(Neubauer) The solid-state detector in ICP has redefined the field. There are virtually no PMT-based instruments available. They have greatly expanded ICP capability and usefulness over classic instrumentation.

What applications can ICP have in the consumer field?

(Wills/Harper) Almost every consumer field is touched by ICP these days, from monitoring the water we drink, the air that we breathe, to the food chain from soil assessment to final product. You can find ICP in the oddest places too, like your local DIY shop – where ICP has been used to test the quality of the metal used to manufacture nails, the toxic elemental content of the paint, and the ink used to print the receipts. It is pretty hard to find an area that doesn’t require elemental analysis along any part of its life cycle.

(Alavosus) I guess I don’t consider ICP a consumer-type of product. It is used by laboratories to enhance their efficiencies over slower techniques such as Atomic Absorption. If the question instead relates to general applications of ICP, they are quite numerous, and include environmental testing (water, soil, etc.); the analysis of new and used oils; food analysis; the analysis of metals and alloys; and much more.

(Sivakumar) With the advent of sophisticated software, improvement in the methodology, and detection limits, more and more industries can adopt better screening methods for trace elements and precise quality control. Instrument set-up conditions can be easily designed to tackle varying degree of sensitivity from element to element to suit the task. It is the instrument of choice for various applications.

(Neubauer) ICP’s have become the technique of choice for many consumer applications, food, fuels, base metal quality control, while many environmental applications and product safety (lead in paint for example) remain ones best done via an ICP.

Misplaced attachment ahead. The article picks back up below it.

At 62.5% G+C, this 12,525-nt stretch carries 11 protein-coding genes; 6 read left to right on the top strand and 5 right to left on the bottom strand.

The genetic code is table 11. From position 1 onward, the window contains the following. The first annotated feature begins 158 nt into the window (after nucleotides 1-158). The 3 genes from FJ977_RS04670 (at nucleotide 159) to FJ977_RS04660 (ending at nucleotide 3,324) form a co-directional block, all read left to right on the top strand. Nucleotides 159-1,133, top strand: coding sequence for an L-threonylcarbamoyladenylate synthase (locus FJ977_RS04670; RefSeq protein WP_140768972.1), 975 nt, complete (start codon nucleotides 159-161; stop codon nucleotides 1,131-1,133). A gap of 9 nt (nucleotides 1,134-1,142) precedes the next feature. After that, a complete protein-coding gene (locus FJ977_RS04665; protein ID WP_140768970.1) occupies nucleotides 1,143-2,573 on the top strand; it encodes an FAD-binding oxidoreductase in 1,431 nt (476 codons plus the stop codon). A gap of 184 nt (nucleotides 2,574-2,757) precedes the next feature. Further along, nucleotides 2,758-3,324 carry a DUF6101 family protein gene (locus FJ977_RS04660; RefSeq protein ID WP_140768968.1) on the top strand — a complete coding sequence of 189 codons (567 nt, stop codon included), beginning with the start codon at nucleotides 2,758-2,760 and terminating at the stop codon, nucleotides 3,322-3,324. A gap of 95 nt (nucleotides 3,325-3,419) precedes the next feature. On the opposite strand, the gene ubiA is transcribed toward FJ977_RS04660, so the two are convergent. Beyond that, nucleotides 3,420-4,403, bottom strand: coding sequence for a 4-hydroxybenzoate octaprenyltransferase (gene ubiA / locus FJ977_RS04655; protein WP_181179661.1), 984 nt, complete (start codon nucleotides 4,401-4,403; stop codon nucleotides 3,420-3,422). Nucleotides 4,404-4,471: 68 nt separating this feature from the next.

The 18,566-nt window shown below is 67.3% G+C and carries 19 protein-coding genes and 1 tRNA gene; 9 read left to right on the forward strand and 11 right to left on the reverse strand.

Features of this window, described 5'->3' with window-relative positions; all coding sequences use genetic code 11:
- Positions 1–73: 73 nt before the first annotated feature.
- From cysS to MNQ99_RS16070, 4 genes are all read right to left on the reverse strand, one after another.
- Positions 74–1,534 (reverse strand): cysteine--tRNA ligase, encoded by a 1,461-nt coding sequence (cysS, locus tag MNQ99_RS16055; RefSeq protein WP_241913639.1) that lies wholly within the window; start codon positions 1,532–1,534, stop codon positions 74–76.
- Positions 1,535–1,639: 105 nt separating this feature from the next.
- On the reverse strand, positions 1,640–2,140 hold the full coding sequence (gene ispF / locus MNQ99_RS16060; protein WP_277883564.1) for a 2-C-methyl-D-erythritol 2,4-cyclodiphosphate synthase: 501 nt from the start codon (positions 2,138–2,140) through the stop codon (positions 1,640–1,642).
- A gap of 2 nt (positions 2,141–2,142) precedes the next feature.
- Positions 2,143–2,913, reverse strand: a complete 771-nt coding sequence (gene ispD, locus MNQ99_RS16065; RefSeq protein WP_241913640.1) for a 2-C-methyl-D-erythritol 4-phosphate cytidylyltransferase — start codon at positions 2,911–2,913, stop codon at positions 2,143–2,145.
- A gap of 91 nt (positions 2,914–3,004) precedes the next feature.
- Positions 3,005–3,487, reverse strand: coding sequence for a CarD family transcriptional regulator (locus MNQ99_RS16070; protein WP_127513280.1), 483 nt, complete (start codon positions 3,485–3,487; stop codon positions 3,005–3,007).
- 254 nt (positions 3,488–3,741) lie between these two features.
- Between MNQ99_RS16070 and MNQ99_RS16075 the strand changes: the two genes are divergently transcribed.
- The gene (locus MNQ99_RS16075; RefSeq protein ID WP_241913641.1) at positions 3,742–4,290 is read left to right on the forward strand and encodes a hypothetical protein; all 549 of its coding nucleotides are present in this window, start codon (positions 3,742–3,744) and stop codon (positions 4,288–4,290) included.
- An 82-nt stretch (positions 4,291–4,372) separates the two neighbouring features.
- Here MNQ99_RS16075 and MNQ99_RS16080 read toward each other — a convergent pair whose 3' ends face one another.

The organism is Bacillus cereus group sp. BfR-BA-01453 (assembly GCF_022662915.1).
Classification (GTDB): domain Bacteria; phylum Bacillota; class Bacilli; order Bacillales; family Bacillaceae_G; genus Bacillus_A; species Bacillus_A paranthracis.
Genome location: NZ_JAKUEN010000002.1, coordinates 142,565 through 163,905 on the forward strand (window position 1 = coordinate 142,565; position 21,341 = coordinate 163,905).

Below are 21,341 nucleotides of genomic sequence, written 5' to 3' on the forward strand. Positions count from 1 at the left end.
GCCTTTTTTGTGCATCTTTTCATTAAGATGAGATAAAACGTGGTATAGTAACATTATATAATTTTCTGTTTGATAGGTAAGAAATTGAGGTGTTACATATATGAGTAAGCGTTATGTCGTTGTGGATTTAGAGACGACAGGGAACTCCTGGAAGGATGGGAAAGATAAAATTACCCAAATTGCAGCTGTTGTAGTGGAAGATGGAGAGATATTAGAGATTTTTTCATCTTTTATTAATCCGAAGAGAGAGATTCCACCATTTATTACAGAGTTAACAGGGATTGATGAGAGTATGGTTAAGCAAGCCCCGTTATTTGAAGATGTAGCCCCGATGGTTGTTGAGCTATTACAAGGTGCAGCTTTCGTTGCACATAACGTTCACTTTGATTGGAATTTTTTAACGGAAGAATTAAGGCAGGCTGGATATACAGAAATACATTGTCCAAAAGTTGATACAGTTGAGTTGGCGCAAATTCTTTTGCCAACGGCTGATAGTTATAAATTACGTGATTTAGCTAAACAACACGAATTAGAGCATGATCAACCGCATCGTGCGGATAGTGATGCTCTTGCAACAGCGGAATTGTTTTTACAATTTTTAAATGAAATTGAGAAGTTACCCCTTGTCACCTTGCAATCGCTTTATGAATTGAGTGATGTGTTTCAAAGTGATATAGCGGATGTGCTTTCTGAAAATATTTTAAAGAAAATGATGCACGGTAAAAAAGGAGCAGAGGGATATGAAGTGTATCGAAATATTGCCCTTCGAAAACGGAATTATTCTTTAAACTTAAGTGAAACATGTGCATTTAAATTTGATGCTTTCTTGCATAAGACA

What impact has ICP had on the environmental industry?

(Wills/Harper) ICP (both optical and MS) has made a huge impact in aiding analysts to monitor and detect all types of environmental samples in a fast and precise manner. Their multi-element advantage has allowed older, labor-intensive techniques to be made redundant whilst offering an increase in sensitivity and reliability.

(Alavosus) The US EPA requires the analysis of 21 elements for drinking water analysis (method 200.7); certain other commonly-used methods such as the Research Conservation and Recovery Act (RCRA) requires 7; EPA method 6010 includes well over 20 metals analyzed with ICP. Without ICP, these metals would have to be analyzed with atomic absorption, which, even with today’s automated instruments, is a painfully slow technique.

(Sivakumar) Since measurements can be done faster and with more accuracy, it is easier to support the results/findings with confidence. With enhanced sensitivity for elements like arsenic and selenium, ICP could replace more cumbersome techniques like graphite AA, and the techniques that depend heavily on operator skills.

(Neubauer) Until the success of ICP-MS, ICP-OES was the technique of choice for the majority of environmental applications. Virtually every lab making these measurements started with an ICP-OES. It was their workhorse instrument and its profits made many labs successful.

In your eyes, is ICP-OES or ICP-MS the better technique?

(Wills/Harper) It absolutely depends on the application; there are definite applications, such as clinical where ICP-MS excels, whereas for matrix-heavy applications such as metallurgy, my first choice would be ICP-OES. Across other applications however, ICP-OES and ICP-MS share the stage quite well, such as environmental applications which are equally suited to either technique.